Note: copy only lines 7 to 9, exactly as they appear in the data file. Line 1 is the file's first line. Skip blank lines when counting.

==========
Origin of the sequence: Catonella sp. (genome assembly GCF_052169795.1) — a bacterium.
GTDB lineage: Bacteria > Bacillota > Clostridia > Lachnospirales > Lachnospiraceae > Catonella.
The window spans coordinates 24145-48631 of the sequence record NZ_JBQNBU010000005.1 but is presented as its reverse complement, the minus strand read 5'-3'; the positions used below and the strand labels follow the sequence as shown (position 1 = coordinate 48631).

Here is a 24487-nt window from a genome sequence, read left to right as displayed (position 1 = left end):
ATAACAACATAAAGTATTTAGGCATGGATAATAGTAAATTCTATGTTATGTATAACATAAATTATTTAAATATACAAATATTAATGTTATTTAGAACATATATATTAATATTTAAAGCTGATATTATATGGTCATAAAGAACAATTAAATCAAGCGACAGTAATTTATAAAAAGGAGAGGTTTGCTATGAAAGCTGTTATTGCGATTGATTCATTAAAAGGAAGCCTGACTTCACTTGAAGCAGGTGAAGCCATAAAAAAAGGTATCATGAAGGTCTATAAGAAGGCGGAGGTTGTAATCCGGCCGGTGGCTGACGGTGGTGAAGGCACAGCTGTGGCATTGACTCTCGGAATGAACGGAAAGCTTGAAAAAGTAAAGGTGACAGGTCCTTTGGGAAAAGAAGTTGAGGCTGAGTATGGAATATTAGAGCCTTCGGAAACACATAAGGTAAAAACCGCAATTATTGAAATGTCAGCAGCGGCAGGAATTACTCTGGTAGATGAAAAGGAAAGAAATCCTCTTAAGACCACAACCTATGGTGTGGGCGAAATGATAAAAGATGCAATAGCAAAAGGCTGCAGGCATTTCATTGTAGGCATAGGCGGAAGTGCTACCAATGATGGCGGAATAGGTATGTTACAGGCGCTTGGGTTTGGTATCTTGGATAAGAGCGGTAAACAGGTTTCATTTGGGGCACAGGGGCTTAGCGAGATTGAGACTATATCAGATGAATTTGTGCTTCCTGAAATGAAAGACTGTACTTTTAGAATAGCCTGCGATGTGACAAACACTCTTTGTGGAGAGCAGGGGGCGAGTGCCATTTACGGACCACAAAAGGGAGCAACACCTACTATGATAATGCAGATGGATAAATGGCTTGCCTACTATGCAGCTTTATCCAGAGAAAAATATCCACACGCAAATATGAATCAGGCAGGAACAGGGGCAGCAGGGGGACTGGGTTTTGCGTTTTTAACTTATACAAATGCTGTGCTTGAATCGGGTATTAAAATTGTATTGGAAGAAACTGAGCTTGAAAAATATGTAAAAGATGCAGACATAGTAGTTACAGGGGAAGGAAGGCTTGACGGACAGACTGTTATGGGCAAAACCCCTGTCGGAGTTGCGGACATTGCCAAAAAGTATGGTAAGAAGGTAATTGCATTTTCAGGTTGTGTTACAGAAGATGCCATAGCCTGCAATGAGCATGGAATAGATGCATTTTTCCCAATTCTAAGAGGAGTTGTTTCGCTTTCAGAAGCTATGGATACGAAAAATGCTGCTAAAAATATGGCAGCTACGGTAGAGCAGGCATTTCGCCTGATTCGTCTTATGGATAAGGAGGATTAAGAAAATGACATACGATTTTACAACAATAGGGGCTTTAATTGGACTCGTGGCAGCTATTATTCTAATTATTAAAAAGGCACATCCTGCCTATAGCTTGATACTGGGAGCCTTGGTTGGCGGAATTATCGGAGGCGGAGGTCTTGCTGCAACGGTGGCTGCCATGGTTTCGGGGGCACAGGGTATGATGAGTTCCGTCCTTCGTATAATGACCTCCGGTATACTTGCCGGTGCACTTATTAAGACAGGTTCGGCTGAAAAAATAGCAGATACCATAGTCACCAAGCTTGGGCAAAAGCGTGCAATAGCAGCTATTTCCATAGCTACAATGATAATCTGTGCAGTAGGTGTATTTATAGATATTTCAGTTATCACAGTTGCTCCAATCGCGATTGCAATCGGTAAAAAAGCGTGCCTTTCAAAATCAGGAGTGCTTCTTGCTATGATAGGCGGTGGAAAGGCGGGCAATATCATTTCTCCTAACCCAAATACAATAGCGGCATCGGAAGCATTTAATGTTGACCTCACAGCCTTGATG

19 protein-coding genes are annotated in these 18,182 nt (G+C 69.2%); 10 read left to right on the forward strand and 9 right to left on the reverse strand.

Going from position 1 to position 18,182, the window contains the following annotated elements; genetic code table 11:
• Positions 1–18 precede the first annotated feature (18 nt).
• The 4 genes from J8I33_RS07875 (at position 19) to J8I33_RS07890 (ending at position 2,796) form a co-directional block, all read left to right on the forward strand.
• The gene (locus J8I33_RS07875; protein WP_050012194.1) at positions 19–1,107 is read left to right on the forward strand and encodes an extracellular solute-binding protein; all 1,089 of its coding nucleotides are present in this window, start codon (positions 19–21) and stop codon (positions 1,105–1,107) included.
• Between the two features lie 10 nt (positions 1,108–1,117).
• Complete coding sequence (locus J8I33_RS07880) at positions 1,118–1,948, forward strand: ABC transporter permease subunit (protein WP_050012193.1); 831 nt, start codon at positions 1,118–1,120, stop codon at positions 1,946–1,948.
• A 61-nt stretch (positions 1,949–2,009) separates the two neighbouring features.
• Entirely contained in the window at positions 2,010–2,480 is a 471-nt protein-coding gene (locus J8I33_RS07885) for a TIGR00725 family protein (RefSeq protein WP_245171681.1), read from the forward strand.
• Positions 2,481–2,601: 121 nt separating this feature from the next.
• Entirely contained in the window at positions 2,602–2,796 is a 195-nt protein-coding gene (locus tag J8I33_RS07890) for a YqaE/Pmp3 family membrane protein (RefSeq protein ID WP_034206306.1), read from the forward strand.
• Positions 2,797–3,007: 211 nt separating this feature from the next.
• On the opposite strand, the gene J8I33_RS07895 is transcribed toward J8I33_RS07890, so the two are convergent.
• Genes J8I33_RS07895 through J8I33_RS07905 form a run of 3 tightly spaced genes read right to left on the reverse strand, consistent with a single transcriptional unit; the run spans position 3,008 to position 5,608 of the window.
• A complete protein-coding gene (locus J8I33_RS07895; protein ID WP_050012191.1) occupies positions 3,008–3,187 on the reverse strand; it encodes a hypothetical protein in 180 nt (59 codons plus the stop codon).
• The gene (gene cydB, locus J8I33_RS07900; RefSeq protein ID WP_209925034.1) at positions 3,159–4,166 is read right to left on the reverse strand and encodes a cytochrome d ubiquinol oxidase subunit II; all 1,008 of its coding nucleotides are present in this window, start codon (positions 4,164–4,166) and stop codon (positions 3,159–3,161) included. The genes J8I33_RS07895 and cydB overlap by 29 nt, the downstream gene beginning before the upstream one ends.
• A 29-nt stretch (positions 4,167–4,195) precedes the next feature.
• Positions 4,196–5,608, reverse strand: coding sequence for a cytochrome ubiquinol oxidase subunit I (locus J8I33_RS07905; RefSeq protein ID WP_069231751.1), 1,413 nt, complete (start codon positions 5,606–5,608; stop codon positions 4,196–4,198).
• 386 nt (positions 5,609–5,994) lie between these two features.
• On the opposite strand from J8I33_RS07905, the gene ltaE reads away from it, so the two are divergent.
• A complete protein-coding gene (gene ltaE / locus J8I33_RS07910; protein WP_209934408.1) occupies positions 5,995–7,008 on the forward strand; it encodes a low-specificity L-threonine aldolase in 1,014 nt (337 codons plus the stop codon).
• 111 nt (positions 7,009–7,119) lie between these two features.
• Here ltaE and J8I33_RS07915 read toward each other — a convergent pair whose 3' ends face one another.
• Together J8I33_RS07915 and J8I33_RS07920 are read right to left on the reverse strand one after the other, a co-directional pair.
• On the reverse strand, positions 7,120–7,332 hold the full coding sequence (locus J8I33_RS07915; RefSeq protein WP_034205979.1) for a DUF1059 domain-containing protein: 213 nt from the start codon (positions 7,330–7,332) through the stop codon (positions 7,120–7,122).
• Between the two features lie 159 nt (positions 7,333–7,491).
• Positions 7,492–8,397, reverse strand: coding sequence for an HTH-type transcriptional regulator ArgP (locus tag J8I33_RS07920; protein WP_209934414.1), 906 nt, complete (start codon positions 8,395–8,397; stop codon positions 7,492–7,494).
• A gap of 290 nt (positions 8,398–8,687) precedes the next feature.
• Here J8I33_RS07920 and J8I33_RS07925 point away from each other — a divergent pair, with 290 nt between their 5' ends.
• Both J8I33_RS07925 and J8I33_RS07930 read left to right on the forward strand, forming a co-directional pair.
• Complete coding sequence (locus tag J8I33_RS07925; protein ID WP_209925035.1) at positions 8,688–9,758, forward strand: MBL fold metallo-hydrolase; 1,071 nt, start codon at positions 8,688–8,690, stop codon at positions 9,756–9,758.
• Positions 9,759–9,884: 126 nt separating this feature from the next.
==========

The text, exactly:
Going from position 1 to position 18,182, the window contains the following annotated elements; genetic code table 11:
• Positions 1–18 precede the first annotated feature (18 nt).
• The 4 genes from J8I33_RS07875 (at position 19) to J8I33_RS07890 (ending at position 2,796) form a co-directional block, all read left to right on the forward strand.